Extreme Liberal Cynicism is a product of mourning, guilt, and the experience of powerlessness stemming from the trauma of holding liberal investments in a world in which they rarely flourish, in which they are perceived to have failed, and in which they are vulnerable to ideology critique. Consequently, the cynic is torn between liberal ideals and the obstacles to their success. This can compel the Liberal Cynic to extremes, fantasizing invulnerability through disavowing the efficacy of its constitutive ideals. This is achieved via a reified hopelessness which eclipses trauma, guilt, and disempowerment. Despite serving an immediately ameliorative purpose this leaves the cynic unhappy, alienated, hostile, obstinate, delusional, and desperate. Thus, this is a failing self-defense mechanism. At these extremes, Liberal Cynicism can be rationally unjustifiable as well as intrinsically and instrumentally harmful. It is rationally unjustifiable if it reifies the inefficacy of its constitutive idealism, if it assumes itself post-idealistic, the logical conclusion of enlightenment, or of intellectual activity, and if it refuses to engage in self-critique. It is intrinsically harmful because it is self-destructive and painful. It is instrumentally harmful in virtue of enabling the problems that compel it. Nevertheless, cynical painfulness also provides the impetus and evinces the resources for Extreme Liberal Cynicism to avoid or overcome these extremes. A Critique of Extreme Cynicism coupled with the libidinal release of Neokynical cheekiness, a Butlerian reckoning with grief, and the skillful reappropriations of its complex desires and losses could compel the extreme cynic to maintain a moderate critical liberal cynicism committed to critiquing and reinvigorating its constitutive ideals.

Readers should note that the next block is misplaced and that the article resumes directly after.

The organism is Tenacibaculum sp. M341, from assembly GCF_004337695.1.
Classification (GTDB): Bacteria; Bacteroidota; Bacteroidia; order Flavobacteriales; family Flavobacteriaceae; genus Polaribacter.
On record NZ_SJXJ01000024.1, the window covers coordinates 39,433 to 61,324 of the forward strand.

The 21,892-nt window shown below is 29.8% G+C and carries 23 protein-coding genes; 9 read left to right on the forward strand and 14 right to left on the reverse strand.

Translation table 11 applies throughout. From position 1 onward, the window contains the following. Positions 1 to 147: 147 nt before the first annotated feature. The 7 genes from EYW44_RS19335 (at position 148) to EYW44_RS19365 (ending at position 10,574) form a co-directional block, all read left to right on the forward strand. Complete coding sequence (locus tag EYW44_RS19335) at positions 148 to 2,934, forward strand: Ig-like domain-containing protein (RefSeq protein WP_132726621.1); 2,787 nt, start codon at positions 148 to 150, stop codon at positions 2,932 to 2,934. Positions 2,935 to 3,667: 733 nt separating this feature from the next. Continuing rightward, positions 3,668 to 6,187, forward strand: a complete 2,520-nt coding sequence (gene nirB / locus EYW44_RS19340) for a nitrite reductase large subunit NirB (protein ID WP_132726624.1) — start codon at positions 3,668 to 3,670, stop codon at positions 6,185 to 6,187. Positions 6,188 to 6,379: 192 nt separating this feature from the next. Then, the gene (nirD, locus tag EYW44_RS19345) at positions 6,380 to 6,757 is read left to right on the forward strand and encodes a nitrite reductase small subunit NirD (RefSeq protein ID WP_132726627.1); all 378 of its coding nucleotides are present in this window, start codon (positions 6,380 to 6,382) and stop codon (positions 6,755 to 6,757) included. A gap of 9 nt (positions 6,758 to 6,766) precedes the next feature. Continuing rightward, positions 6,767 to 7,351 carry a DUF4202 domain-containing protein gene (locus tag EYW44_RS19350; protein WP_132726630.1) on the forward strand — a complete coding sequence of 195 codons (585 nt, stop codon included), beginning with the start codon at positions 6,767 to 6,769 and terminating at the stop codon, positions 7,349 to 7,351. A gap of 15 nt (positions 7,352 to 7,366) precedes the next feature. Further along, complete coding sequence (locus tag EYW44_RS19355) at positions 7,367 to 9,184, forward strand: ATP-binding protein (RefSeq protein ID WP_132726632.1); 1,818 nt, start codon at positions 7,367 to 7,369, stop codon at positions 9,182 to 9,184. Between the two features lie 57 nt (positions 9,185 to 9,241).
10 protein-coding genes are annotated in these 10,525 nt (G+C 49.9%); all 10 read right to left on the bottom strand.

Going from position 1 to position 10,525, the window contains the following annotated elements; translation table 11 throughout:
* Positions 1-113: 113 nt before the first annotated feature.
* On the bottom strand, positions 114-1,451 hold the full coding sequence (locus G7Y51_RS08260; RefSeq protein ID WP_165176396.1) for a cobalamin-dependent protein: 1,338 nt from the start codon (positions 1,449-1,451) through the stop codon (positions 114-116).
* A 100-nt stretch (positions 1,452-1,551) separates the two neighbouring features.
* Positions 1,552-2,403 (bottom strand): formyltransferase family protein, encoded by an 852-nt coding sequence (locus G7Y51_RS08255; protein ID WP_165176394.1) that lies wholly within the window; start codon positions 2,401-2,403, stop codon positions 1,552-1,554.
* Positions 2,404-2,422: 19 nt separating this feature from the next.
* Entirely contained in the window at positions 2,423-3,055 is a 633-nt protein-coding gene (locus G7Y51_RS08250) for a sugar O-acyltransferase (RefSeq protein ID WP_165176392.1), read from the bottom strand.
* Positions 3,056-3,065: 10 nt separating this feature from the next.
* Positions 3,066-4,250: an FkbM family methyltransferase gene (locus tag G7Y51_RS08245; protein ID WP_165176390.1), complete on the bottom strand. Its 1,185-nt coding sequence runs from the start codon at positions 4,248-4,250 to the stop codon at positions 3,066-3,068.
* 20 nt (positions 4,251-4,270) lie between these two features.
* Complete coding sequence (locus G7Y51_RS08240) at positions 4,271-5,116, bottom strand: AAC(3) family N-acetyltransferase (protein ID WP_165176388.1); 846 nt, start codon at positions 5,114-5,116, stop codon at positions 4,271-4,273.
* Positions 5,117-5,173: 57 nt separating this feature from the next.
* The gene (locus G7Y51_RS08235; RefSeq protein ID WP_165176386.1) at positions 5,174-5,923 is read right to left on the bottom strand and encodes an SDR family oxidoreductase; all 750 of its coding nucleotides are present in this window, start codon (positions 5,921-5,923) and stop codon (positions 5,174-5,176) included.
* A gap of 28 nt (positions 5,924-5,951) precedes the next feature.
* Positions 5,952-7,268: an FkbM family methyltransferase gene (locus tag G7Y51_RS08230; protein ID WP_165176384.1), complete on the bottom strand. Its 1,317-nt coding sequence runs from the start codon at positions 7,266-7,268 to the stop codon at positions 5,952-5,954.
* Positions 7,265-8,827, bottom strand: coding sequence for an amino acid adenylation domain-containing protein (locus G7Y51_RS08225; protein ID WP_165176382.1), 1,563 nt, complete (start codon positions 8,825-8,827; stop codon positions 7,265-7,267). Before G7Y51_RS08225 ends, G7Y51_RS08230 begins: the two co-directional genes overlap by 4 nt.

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Philosophy Cynicism Continental Social Political Butler
Barnes, William H.. "Liberal Cynicism, Its Dangers, and a Cure." (2018). https://digitalrepository.unm.edu/phil_etds/31